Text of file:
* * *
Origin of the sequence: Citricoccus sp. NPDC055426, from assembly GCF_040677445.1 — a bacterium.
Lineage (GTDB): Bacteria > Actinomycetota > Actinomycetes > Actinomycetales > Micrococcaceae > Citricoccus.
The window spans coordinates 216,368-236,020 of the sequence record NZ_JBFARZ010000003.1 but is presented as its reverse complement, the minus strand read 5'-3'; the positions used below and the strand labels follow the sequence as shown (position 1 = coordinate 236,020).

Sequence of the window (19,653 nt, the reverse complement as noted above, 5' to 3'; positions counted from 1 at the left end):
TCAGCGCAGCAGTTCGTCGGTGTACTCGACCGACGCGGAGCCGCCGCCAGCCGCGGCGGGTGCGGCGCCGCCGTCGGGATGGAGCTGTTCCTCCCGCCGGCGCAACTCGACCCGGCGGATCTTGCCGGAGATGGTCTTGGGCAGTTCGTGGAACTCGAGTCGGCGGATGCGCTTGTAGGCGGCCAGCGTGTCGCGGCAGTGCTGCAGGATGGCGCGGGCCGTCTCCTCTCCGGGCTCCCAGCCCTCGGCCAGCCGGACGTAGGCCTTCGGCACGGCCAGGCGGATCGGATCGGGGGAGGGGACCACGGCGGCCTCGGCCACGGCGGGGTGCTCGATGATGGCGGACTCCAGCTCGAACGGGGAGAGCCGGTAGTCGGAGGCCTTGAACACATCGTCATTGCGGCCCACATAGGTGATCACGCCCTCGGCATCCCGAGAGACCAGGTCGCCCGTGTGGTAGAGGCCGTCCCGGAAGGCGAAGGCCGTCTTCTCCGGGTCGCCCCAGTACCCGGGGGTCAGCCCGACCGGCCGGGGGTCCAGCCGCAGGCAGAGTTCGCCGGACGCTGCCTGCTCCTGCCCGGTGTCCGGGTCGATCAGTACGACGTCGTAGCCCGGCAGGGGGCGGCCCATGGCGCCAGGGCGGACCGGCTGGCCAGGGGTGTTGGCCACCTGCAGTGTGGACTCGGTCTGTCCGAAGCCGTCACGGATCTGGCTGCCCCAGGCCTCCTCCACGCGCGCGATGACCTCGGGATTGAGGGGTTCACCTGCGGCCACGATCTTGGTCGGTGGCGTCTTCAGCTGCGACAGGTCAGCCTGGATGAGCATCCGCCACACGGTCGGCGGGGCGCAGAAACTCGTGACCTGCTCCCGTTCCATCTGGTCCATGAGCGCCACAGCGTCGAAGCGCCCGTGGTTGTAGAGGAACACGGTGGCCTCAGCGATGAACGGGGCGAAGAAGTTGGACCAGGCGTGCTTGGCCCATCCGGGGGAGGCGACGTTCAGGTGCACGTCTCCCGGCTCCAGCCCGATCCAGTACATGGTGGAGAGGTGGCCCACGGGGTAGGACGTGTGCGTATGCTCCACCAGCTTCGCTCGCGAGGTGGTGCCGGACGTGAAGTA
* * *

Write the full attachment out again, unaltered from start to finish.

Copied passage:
Origin of the sequence: Citricoccus sp. NPDC055426, from assembly GCF_040677445.1 — a bacterium.
Lineage (GTDB): Bacteria > Actinomycetota > Actinomycetes > Actinomycetales > Micrococcaceae > Citricoccus.
The window spans coordinates 216,368-236,020 of the sequence record NZ_JBFARZ010000003.1 but is presented as its reverse complement, the minus strand read 5'-3'; the positions used below and the strand labels follow the sequence as shown (position 1 = coordinate 236,020).

Sequence of the window (19,653 nt, the reverse complement as noted above, 5' to 3'; positions counted from 1 at the left end):
TCAGCGCAGCAGTTCGTCGGTGTACTCGACCGACGCGGAGCCGCCGCCAGCCGCGGCGGGTGCGGCGCCGCCGTCGGGATGGAGCTGTTCCTCCCGCCGGCGCAACTCGACCCGGCGGATCTTGCCGGAGATGGTCTTGGGCAGTTCGTGGAACTCGAGTCGGCGGATGCGCTTGTAGGCGGCCAGCGTGTCGCGGCAGTGCTGCAGGATGGCGCGGGCCGTCTCCTCTCCGGGCTCCCAGCCCTCGGCCAGCCGGACGTAGGCCTTCGGCACGGCCAGGCGGATCGGATCGGGGGAGGGGACCACGGCGGCCTCGGCCACGGCGGGGTGCTCGATGATGGCGGACTCCAGCTCGAACGGGGAGAGCCGGTAGTCGGAGGCCTTGAACACATCGTCATTGCGGCCCACATAGGTGATCACGCCCTCGGCATCCCGAGAGACCAGGTCGCCCGTGTGGTAGAGGCCGTCCCGGAAGGCGAAGGCCGTCTTCTCCGGGTCGCCCCAGTACCCGGGGGTCAGCCCGACCGGCCGGGGGTCCAGCCGCAGGCAGAGTTCGCCGGACGCTGCCTGCTCCTGCCCGGTGTCCGGGTCGATCAGTACGACGTCGTAGCCCGGCAGGGGGCGGCCCATGGCGCCAGGGCGGACCGGCTGGCCAGGGGTGTTGGCCACCTGCAGTGTGGACTCGGTCTGTCCGAAGCCGTCACGGATCTGGCTGCCCCAGGCCTCCTCCACGCGCGCGATGACCTCGGGATTGAGGGGTTCACCTGCGGCCACGATCTTGGTCGGTGGCGTCTTCAGCTGCGACAGGTCAGCCTGGATGAGCATCCGCCACACGGTCGGCGGGGCGCAGAAACTCGTGACCTGCTCCCGTTCCATCTGGTCCATGAGCGCCACAGCGTCGAAGCGCCCGTGGTTGTAGAGGAACACGGTGGCCTCAGCGATGAACGGGGCGAAGAAGTTGGACCAGGCGTGCTTGGCCCATCCGGGGGAGGCGACGTTCAGGTGCACGTCTCCCGGCTCCAGCCCGATCCAGTACATGGTGGAGAGGTGGCCCACGGGGTAGGACGTGTGCGTATGCTCCACCAGCTTCGCTCGCGAGGTGGTGCCGGACGTGAAGTA